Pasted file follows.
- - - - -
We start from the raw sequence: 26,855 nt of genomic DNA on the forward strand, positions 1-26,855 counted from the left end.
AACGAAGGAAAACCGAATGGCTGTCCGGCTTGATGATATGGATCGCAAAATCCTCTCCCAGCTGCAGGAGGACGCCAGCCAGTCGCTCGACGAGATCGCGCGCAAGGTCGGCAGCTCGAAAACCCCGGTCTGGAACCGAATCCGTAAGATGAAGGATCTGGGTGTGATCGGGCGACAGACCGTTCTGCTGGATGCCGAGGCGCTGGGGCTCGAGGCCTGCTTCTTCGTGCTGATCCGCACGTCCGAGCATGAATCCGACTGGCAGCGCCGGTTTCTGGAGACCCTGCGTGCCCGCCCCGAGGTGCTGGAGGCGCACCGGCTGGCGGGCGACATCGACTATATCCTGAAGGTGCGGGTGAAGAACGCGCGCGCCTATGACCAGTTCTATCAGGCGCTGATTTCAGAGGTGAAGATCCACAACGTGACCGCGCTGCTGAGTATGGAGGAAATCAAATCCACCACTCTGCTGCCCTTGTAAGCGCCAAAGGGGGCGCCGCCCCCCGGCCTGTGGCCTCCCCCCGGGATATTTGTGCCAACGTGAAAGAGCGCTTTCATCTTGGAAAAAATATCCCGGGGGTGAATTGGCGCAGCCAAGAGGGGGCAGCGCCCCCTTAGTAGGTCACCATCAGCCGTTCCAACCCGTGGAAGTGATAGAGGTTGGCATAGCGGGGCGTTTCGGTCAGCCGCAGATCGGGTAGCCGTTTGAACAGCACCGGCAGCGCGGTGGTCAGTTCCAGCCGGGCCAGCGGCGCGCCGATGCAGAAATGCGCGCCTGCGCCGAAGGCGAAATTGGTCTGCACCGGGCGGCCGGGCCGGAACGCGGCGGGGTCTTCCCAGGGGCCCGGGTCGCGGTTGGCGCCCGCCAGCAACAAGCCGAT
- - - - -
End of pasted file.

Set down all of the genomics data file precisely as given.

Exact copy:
We start from the raw sequence: 26,855 nt of genomic DNA on the forward strand, positions 1-26,855 counted from the left end.
AACGAAGGAAAACCGAATGGCTGTCCGGCTTGATGATATGGATCGCAAAATCCTCTCCCAGCTGCAGGAGGACGCCAGCCAGTCGCTCGACGAGATCGCGCGCAAGGTCGGCAGCTCGAAAACCCCGGTCTGGAACCGAATCCGTAAGATGAAGGATCTGGGTGTGATCGGGCGACAGACCGTTCTGCTGGATGCCGAGGCGCTGGGGCTCGAGGCCTGCTTCTTCGTGCTGATCCGCACGTCCGAGCATGAATCCGACTGGCAGCGCCGGTTTCTGGAGACCCTGCGTGCCCGCCCCGAGGTGCTGGAGGCGCACCGGCTGGCGGGCGACATCGACTATATCCTGAAGGTGCGGGTGAAGAACGCGCGCGCCTATGACCAGTTCTATCAGGCGCTGATTTCAGAGGTGAAGATCCACAACGTGACCGCGCTGCTGAGTATGGAGGAAATCAAATCCACCACTCTGCTGCCCTTGTAAGCGCCAAAGGGGGCGCCGCCCCCCGGCCTGTGGCCTCCCCCCGGGATATTTGTGCCAACGTGAAAGAGCGCTTTCATCTTGGAAAAAATATCCCGGGGGTGAATTGGCGCAGCCAAGAGGGGGCAGCGCCCCCTTAGTAGGTCACCATCAGCCGTTCCAACCCGTGGAAGTGATAGAGGTTGGCATAGCGGGGCGTTTCGGTCAGCCGCAGATCGGGTAGCCGTTTGAACAGCACCGGCAGCGCGGTGGTCAGTTCCAGCCGGGCCAGCGGCGCGCCGATGCAGAAATGCGCGCCTGCGCCGAAGGCGAAATTGGTCTGCACCGGGCGGCCGGGCCGGAACGCGGCGGGGTCTTCCCAGGGGCCCGGGTCGCGGTTGGCGCCCGCCAGCAACAAGCCGAT